Many of the songs are naturally enough drawn from the Chicago repertoire. Blues In My Soul offers indisputable testimony to the variety inherent in that tradition. There’s a terrific selection of uptempo numbers. Purifoy, Skoller, and Bell solo over the driving boogie of “I Just Keep Loving Her,” an early Little Walter side, and one not often covered. The J.L. Smith rarity “If It’s Too Late” is an even better find. The band maintains the essential, locomotive feel behind Jimmy Rogers’s “Going Away Baby,” and Big Bill’s “I Feel So Good” receives a sprightly workout with key contributions from Skoller and Hayes.

Easing up a bit on the accelerator, Bell digs deep into a “She’s A Good ’Un” that is every bit as powerful, and more deliberate, than the familiar version by Otis Rush, and gives up a mid-tempo shuffle in honor of Magic Slim, who died the day the band laid down “24 Hour Blues.” Careful listening to the guitar break reveals the jaw-dropping mastery of Bell’s playing–an excellence even more incredible for its subtlety, for there are no flashy, rock star moves here, only perfection in rhythm, touch, note choice, phrasing, and feel.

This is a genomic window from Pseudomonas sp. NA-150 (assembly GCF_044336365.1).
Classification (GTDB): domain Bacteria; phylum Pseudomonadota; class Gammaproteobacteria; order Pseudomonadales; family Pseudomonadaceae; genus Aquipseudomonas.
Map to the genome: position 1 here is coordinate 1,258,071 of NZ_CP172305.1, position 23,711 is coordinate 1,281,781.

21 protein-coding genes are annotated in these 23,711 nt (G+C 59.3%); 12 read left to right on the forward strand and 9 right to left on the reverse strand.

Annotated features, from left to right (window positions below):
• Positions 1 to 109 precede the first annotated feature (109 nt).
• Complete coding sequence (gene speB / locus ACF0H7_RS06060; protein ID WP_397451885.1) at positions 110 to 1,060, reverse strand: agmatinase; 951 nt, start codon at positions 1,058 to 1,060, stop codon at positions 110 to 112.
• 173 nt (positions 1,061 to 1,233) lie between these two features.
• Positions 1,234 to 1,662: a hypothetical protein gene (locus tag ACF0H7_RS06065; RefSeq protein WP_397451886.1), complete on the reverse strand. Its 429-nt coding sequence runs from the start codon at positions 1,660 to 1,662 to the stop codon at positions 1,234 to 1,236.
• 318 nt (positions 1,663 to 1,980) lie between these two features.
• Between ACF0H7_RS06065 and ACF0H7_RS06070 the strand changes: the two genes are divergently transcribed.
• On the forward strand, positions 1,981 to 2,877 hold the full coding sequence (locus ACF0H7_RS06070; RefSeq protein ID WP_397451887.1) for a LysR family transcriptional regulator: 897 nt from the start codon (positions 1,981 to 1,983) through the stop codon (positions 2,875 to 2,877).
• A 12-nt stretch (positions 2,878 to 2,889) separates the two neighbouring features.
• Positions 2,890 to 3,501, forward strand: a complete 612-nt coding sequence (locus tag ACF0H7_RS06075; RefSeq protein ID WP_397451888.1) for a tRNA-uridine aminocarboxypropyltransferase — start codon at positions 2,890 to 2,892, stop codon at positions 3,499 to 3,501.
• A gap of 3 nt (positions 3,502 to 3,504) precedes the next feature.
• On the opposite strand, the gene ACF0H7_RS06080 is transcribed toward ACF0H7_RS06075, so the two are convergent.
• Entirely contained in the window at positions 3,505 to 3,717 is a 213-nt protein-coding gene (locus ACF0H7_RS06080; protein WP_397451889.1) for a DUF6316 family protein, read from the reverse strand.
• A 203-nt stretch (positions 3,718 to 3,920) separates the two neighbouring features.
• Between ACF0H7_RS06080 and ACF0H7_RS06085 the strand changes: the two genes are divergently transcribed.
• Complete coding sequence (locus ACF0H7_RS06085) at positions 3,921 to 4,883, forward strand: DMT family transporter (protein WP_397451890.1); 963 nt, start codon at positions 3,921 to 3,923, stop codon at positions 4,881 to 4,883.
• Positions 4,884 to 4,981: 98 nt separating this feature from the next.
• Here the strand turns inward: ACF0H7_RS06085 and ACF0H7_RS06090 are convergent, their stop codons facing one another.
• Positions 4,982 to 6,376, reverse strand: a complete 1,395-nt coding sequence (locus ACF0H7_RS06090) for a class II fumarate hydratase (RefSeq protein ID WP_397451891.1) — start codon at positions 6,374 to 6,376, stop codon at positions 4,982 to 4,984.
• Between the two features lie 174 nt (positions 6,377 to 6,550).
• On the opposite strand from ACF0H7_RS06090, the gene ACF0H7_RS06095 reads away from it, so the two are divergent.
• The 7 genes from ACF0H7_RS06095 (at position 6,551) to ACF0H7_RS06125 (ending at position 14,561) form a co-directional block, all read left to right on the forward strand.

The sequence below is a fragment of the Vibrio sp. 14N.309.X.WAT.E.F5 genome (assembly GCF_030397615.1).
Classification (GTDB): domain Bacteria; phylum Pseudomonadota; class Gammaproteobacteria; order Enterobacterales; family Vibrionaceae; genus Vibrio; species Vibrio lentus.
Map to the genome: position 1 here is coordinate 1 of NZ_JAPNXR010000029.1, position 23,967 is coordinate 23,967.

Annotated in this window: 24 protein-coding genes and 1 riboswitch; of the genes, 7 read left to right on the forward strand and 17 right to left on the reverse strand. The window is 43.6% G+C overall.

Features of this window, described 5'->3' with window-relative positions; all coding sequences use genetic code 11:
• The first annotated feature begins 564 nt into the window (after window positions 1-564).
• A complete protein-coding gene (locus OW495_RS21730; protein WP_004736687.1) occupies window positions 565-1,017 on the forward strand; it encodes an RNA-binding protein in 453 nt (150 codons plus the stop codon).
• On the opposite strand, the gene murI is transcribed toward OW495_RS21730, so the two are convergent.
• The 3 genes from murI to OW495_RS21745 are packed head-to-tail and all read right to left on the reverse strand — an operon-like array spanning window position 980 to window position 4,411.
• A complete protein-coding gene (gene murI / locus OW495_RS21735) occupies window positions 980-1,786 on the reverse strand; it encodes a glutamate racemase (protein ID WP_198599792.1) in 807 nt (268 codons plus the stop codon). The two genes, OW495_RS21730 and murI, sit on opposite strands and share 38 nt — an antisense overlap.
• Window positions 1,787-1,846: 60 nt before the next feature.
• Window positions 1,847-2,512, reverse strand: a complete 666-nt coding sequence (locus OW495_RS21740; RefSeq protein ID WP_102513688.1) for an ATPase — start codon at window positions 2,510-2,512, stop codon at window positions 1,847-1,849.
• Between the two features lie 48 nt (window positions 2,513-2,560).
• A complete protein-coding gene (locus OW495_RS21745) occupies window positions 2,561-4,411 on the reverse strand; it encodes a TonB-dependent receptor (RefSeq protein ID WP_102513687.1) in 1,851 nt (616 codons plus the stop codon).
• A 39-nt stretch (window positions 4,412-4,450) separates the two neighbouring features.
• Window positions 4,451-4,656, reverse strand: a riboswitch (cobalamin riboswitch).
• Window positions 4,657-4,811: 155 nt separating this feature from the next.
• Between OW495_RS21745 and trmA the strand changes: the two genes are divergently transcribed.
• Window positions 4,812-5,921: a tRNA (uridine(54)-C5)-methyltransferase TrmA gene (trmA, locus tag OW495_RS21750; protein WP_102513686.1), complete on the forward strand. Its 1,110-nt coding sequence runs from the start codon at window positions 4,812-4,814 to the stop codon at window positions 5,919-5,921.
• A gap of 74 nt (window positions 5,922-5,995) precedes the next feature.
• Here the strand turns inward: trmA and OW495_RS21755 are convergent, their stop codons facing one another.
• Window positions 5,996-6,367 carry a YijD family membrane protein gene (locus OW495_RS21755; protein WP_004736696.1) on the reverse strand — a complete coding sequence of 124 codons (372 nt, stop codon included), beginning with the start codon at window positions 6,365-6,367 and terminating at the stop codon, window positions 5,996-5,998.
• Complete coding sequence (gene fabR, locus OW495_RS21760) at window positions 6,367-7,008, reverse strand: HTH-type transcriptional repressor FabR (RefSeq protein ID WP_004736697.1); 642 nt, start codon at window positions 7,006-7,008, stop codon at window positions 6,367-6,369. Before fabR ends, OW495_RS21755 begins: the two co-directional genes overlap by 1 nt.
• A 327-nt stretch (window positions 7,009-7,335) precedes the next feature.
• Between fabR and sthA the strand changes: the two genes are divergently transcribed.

As always, Lurrie excels on the slow side of the blues, where few living players are as pensive or able to dig as deep beneath the skin of a song, and where his singing nearly always comes from a higher plane of inspiration. Bell turns his attention with laser focus to a gritty reading of Junior Wells’s “’Bout The Break Of Day,” a.k.a. “Early In The Morning”; “My Little Machine,” taken slower than the Jimmy Rogers original; and Otis Spann’s “Blues Never Die.” His most expressive performances come in Eddie Boyd’s “Just The Blues,” taken at a dirge-like pace, which features a lovely piano solo and a time-stopping guitar break; and the title track, a Bell original, with a chilling sound from the band, an intense vocal, and powerful dynamics. With these two numbers, Bell could single-handedly keep alive the endangered sub-genre of minor key slow blues.